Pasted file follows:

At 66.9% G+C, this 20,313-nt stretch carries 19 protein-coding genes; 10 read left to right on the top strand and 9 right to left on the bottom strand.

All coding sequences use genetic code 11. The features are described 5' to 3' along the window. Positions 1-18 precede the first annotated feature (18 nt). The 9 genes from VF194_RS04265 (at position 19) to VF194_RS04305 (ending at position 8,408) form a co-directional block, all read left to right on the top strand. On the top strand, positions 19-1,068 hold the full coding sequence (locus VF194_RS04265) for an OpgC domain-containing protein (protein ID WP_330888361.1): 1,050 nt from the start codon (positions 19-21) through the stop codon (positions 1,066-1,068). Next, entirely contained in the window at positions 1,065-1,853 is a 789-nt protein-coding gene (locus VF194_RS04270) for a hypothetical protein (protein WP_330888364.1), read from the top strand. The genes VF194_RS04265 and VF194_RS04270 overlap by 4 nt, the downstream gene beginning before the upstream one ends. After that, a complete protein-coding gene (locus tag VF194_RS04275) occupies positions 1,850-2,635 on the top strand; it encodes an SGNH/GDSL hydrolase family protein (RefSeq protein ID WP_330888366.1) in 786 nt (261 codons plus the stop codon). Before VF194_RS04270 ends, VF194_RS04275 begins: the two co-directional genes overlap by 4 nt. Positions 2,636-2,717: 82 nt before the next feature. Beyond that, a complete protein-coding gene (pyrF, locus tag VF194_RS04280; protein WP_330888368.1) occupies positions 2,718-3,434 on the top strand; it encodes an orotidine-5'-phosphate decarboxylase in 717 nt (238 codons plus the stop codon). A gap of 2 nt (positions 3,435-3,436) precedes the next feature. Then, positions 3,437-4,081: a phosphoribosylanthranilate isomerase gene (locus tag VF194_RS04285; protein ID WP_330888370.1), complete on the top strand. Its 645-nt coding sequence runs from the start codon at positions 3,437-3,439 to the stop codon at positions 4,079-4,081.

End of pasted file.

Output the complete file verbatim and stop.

At 66.9% G+C, this 20,313-nt stretch carries 19 protein-coding genes; 10 read left to right on the top strand and 9 right to left on the bottom strand.

All coding sequences use genetic code 11. The features are described 5' to 3' along the window. Positions 1-18 precede the first annotated feature (18 nt). The 9 genes from VF194_RS04265 (at position 19) to VF194_RS04305 (ending at position 8,408) form a co-directional block, all read left to right on the top strand. On the top strand, positions 19-1,068 hold the full coding sequence (locus VF194_RS04265) for an OpgC domain-containing protein (protein ID WP_330888361.1): 1,050 nt from the start codon (positions 19-21) through the stop codon (positions 1,066-1,068). Next, entirely contained in the window at positions 1,065-1,853 is a 789-nt protein-coding gene (locus VF194_RS04270) for a hypothetical protein (protein WP_330888364.1), read from the top strand. The genes VF194_RS04265 and VF194_RS04270 overlap by 4 nt, the downstream gene beginning before the upstream one ends. After that, a complete protein-coding gene (locus tag VF194_RS04275) occupies positions 1,850-2,635 on the top strand; it encodes an SGNH/GDSL hydrolase family protein (RefSeq protein ID WP_330888366.1) in 786 nt (261 codons plus the stop codon). Before VF194_RS04270 ends, VF194_RS04275 begins: the two co-directional genes overlap by 4 nt. Positions 2,636-2,717: 82 nt before the next feature. Beyond that, a complete protein-coding gene (pyrF, locus tag VF194_RS04280; protein WP_330888368.1) occupies positions 2,718-3,434 on the top strand; it encodes an orotidine-5'-phosphate decarboxylase in 717 nt (238 codons plus the stop codon). A gap of 2 nt (positions 3,435-3,436) precedes the next feature. Then, positions 3,437-4,081: a phosphoribosylanthranilate isomerase gene (locus tag VF194_RS04285; protein ID WP_330888370.1), complete on the top strand. Its 645-nt coding sequence runs from the start codon at positions 3,437-3,439 to the stop codon at positions 4,079-4,081.